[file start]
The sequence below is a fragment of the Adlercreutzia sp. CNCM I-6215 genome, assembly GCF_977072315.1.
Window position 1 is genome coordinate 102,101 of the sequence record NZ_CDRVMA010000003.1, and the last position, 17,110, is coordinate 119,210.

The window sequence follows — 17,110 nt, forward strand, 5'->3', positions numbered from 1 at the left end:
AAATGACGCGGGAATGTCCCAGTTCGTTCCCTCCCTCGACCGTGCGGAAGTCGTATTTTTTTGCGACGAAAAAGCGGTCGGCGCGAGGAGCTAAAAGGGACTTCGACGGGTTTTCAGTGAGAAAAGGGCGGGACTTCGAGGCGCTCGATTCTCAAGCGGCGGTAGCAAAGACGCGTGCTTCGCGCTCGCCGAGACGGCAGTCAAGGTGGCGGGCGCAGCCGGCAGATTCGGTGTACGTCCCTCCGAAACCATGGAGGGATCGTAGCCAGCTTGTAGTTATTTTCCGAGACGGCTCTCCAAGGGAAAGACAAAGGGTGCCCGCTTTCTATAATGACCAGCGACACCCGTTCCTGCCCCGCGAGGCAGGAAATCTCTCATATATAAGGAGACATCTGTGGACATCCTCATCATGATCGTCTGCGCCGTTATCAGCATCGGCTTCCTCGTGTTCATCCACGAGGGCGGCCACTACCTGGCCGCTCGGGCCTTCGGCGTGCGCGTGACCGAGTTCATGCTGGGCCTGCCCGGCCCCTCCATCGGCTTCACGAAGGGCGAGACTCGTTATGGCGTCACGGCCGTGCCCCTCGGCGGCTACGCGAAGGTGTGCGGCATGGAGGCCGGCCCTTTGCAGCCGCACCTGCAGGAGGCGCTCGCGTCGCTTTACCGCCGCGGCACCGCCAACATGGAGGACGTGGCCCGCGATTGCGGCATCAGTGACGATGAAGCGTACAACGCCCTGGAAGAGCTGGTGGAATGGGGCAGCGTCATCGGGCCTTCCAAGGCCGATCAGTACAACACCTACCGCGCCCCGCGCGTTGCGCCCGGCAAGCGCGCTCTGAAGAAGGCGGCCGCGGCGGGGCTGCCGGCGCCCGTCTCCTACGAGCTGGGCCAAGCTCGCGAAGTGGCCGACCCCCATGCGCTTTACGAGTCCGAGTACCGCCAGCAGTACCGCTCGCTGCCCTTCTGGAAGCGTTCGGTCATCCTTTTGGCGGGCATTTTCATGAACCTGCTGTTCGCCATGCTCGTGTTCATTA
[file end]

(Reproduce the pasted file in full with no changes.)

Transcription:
The sequence below is a fragment of the Adlercreutzia sp. CNCM I-6215 genome, assembly GCF_977072315.1.
Window position 1 is genome coordinate 102,101 of the sequence record NZ_CDRVMA010000003.1, and the last position, 17,110, is coordinate 119,210.

The window sequence follows — 17,110 nt, forward strand, 5'->3', positions numbered from 1 at the left end:
AAATGACGCGGGAATGTCCCAGTTCGTTCCCTCCCTCGACCGTGCGGAAGTCGTATTTTTTTGCGACGAAAAAGCGGTCGGCGCGAGGAGCTAAAAGGGACTTCGACGGGTTTTCAGTGAGAAAAGGGCGGGACTTCGAGGCGCTCGATTCTCAAGCGGCGGTAGCAAAGACGCGTGCTTCGCGCTCGCCGAGACGGCAGTCAAGGTGGCGGGCGCAGCCGGCAGATTCGGTGTACGTCCCTCCGAAACCATGGAGGGATCGTAGCCAGCTTGTAGTTATTTTCCGAGACGGCTCTCCAAGGGAAAGACAAAGGGTGCCCGCTTTCTATAATGACCAGCGACACCCGTTCCTGCCCCGCGAGGCAGGAAATCTCTCATATATAAGGAGACATCTGTGGACATCCTCATCATGATCGTCTGCGCCGTTATCAGCATCGGCTTCCTCGTGTTCATCCACGAGGGCGGCCACTACCTGGCCGCTCGGGCCTTCGGCGTGCGCGTGACCGAGTTCATGCTGGGCCTGCCCGGCCCCTCCATCGGCTTCACGAAGGGCGAGACTCGTTATGGCGTCACGGCCGTGCCCCTCGGCGGCTACGCGAAGGTGTGCGGCATGGAGGCCGGCCCTTTGCAGCCGCACCTGCAGGAGGCGCTCGCGTCGCTTTACCGCCGCGGCACCGCCAACATGGAGGACGTGGCCCGCGATTGCGGCATCAGTGACGATGAAGCGTACAACGCCCTGGAAGAGCTGGTGGAATGGGGCAGCGTCATCGGGCCTTCCAAGGCCGATCAGTACAACACCTACCGCGCCCCGCGCGTTGCGCCCGGCAAGCGCGCTCTGAAGAAGGCGGCCGCGGCGGGGCTGCCGGCGCCCGTCTCCTACGAGCTGGGCCAAGCTCGCGAAGTGGCCGACCCCCATGCGCTTTACGAGTCCGAGTACCGCCAGCAGTACCGCTCGCTGCCCTTCTGGAAGCGTTCGGTCATCCTTTTGGCGGGCATTTTCATGAACCTGCTGTTCGCCATGCTCGTGTTCATTA